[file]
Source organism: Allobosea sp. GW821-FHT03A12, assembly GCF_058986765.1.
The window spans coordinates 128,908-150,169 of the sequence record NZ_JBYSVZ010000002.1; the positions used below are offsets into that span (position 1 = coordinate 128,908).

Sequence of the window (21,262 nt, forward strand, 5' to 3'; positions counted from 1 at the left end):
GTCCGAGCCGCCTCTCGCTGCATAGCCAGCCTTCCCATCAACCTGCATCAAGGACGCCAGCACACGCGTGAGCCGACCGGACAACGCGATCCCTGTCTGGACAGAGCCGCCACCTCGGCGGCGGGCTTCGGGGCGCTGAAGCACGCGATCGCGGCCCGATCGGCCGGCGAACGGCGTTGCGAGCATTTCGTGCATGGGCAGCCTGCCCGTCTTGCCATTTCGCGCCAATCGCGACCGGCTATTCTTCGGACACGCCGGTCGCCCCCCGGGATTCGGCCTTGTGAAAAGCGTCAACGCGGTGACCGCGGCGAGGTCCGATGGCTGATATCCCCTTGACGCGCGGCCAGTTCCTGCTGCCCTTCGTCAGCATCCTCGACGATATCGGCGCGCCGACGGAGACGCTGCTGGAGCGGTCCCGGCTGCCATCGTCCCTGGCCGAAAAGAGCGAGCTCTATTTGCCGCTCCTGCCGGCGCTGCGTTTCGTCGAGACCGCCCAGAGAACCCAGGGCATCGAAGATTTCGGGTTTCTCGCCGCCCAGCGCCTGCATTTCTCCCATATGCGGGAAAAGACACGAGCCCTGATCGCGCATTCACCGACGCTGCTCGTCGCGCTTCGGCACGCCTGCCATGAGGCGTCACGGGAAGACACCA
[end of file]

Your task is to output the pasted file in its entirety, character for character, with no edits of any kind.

Source organism: Allobosea sp. GW821-FHT03A12, assembly GCF_058986765.1.
The window spans coordinates 128,908-150,169 of the sequence record NZ_JBYSVZ010000002.1; the positions used below are offsets into that span (position 1 = coordinate 128,908).

Sequence of the window (21,262 nt, forward strand, 5' to 3'; positions counted from 1 at the left end):
GTCCGAGCCGCCTCTCGCTGCATAGCCAGCCTTCCCATCAACCTGCATCAAGGACGCCAGCACACGCGTGAGCCGACCGGACAACGCGATCCCTGTCTGGACAGAGCCGCCACCTCGGCGGCGGGCTTCGGGGCGCTGAAGCACGCGATCGCGGCCCGATCGGCCGGCGAACGGCGTTGCGAGCATTTCGTGCATGGGCAGCCTGCCCGTCTTGCCATTTCGCGCCAATCGCGACCGGCTATTCTTCGGACACGCCGGTCGCCCCCCGGGATTCGGCCTTGTGAAAAGCGTCAACGCGGTGACCGCGGCGAGGTCCGATGGCTGATATCCCCTTGACGCGCGGCCAGTTCCTGCTGCCCTTCGTCAGCATCCTCGACGATATCGGCGCGCCGACGGAGACGCTGCTGGAGCGGTCCCGGCTGCCATCGTCCCTGGCCGAAAAGAGCGAGCTCTATTTGCCGCTCCTGCCGGCGCTGCGTTTCGTCGAGACCGCCCAGAGAACCCAGGGCATCGAAGATTTCGGGTTTCTCGCCGCCCAGCGCCTGCATTTCTCCCATATGCGGGAAAAGACACGAGCCCTGATCGCGCATTCACCGACGCTGCTCGTCGCGCTTCGGCACGCCTGCCATGAGGCGTCACGGGAAGACACCA